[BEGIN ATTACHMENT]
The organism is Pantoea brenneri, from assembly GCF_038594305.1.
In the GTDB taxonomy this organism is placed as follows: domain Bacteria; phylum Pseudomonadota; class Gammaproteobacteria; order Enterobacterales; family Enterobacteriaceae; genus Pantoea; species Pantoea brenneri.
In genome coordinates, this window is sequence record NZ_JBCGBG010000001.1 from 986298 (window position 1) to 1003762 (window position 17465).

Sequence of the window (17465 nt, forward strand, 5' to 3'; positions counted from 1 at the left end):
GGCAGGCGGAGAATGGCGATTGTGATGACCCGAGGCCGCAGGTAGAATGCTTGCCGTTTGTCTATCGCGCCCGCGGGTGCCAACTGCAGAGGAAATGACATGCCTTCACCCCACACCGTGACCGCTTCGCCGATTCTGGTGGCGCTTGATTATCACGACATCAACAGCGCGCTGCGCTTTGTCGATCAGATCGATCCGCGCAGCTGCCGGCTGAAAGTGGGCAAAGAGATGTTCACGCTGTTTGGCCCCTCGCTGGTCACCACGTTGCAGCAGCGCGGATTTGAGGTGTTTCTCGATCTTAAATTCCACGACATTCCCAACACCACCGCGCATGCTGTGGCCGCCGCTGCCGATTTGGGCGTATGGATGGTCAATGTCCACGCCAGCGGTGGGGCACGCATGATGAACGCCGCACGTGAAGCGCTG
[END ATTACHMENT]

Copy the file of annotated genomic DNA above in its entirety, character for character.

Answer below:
The organism is Pantoea brenneri, from assembly GCF_038594305.1.
In the GTDB taxonomy this organism is placed as follows: domain Bacteria; phylum Pseudomonadota; class Gammaproteobacteria; order Enterobacterales; family Enterobacteriaceae; genus Pantoea; species Pantoea brenneri.
In genome coordinates, this window is sequence record NZ_JBCGBG010000001.1 from 986298 (window position 1) to 1003762 (window position 17465).

Sequence of the window (17465 nt, forward strand, 5' to 3'; positions counted from 1 at the left end):
GGCAGGCGGAGAATGGCGATTGTGATGACCCGAGGCCGCAGGTAGAATGCTTGCCGTTTGTCTATCGCGCCCGCGGGTGCCAACTGCAGAGGAAATGACATGCCTTCACCCCACACCGTGACCGCTTCGCCGATTCTGGTGGCGCTTGATTATCACGACATCAACAGCGCGCTGCGCTTTGTCGATCAGATCGATCCGCGCAGCTGCCGGCTGAAAGTGGGCAAAGAGATGTTCACGCTGTTTGGCCCCTCGCTGGTCACCACGTTGCAGCAGCGCGGATTTGAGGTGTTTCTCGATCTTAAATTCCACGACATTCCCAACACCACCGCGCATGCTGTGGCCGCCGCTGCCGATTTGGGCGTATGGATGGTCAATGTCCACGCCAGCGGTGGGGCACGCATGATGAACGCCGCACGTGAAGCGCTG